Hawksbill sea turtles (Eretmochelys imbricata) are listed as critically endangered by the International Union for Conservation of Nature (IUCN), with global populations demonstrating a decline of more than 80% over the past century (Troëng et al., 2005; Boden, 2008). Hawksbill sea turtles are one of the only vertebrate species that feed exclusively on sponges, relying on tropical coral reefs and their associated biodiversity for foraging grounds and shelter (Meylan, 1988; Eckert & Grobois, 2001). Coral reef ecosystems are directly threatened by ocean acidification, and may reach a point in the near future beyond which corals will no longer be the dominant benthic organisms (Hoegh-Guldberg et al., 2007; Veron, 2008). Species which supplement the hawksbill sea turtle’s diet may also be adversely affected due to their reliance on a high saturation state of aragonite and a stable pH, both of which will decline as emissions continue to rise (Kurihara, 2008). More research is needed on ecological and biological impacts of ocean acidification in order to understand how hawksbill sea turtles will respond or adapt to their changing environment.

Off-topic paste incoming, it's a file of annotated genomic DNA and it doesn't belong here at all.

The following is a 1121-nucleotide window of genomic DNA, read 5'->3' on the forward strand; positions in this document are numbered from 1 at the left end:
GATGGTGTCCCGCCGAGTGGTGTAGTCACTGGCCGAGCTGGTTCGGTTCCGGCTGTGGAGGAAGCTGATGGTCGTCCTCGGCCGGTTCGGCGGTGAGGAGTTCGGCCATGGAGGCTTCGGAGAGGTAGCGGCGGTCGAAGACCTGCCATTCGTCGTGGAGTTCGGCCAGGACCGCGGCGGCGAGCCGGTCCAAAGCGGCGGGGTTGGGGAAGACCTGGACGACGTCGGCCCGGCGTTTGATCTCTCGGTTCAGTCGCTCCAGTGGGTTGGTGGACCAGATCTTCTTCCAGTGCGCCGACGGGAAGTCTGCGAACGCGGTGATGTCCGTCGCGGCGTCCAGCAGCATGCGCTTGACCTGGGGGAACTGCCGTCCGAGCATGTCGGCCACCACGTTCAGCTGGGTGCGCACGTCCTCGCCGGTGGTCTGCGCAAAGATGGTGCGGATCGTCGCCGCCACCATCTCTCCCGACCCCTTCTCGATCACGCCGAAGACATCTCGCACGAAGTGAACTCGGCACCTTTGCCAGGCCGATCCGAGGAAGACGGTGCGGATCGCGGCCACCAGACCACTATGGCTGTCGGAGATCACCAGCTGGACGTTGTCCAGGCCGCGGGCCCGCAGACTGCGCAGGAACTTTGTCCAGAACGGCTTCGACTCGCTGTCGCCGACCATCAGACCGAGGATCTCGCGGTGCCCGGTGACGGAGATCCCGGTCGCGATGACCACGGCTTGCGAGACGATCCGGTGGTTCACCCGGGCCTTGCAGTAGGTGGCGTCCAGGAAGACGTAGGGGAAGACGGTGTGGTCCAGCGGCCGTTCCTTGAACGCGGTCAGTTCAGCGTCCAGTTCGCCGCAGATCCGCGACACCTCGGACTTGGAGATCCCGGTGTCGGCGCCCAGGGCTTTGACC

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|Publisher||Indian Ocean Turtle Newsletter|
|CMS Instrument||IOSEA Marine Turtles|
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